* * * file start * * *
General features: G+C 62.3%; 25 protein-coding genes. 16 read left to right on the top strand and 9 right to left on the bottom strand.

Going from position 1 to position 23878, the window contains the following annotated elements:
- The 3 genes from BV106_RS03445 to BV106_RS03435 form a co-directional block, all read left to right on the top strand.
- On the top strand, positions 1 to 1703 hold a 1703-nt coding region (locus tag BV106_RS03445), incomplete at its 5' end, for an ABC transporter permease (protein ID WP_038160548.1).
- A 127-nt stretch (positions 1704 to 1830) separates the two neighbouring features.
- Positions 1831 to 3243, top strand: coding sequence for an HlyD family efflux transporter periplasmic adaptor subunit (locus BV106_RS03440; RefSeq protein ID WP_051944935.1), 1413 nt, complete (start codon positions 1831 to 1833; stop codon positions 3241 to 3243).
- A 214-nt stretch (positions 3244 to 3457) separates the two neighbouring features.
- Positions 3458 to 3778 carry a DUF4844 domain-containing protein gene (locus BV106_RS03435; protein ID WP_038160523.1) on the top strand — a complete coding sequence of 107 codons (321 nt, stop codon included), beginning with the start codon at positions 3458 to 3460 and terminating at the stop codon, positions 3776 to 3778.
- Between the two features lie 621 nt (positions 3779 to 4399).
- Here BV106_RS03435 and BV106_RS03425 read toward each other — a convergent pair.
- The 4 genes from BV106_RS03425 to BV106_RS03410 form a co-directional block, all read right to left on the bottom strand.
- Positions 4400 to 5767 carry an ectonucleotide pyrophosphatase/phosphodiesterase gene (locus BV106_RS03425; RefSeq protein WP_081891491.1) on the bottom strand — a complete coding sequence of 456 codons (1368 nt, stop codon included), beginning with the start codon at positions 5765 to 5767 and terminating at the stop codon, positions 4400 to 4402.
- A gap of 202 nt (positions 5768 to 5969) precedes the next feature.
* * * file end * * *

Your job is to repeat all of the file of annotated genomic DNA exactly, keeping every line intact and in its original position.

General features: G+C 62.3%; 25 protein-coding genes. 16 read left to right on the top strand and 9 right to left on the bottom strand.

Going from position 1 to position 23878, the window contains the following annotated elements:
- The 3 genes from BV106_RS03445 to BV106_RS03435 form a co-directional block, all read left to right on the top strand.
- On the top strand, positions 1 to 1703 hold a 1703-nt coding region (locus tag BV106_RS03445), incomplete at its 5' end, for an ABC transporter permease (protein ID WP_038160548.1).
- A 127-nt stretch (positions 1704 to 1830) separates the two neighbouring features.
- Positions 1831 to 3243, top strand: coding sequence for an HlyD family efflux transporter periplasmic adaptor subunit (locus BV106_RS03440; RefSeq protein ID WP_051944935.1), 1413 nt, complete (start codon positions 1831 to 1833; stop codon positions 3241 to 3243).
- A 214-nt stretch (positions 3244 to 3457) separates the two neighbouring features.
- Positions 3458 to 3778 carry a DUF4844 domain-containing protein gene (locus BV106_RS03435; protein ID WP_038160523.1) on the top strand — a complete coding sequence of 107 codons (321 nt, stop codon included), beginning with the start codon at positions 3458 to 3460 and terminating at the stop codon, positions 3776 to 3778.
- Between the two features lie 621 nt (positions 3779 to 4399).
- Here BV106_RS03435 and BV106_RS03425 read toward each other — a convergent pair.
- The 4 genes from BV106_RS03425 to BV106_RS03410 form a co-directional block, all read right to left on the bottom strand.
- Positions 4400 to 5767 carry an ectonucleotide pyrophosphatase/phosphodiesterase gene (locus BV106_RS03425; RefSeq protein WP_081891491.1) on the bottom strand — a complete coding sequence of 456 codons (1368 nt, stop codon included), beginning with the start codon at positions 5765 to 5767 and terminating at the stop codon, positions 4400 to 4402.
- A gap of 202 nt (positions 5768 to 5969) precedes the next feature.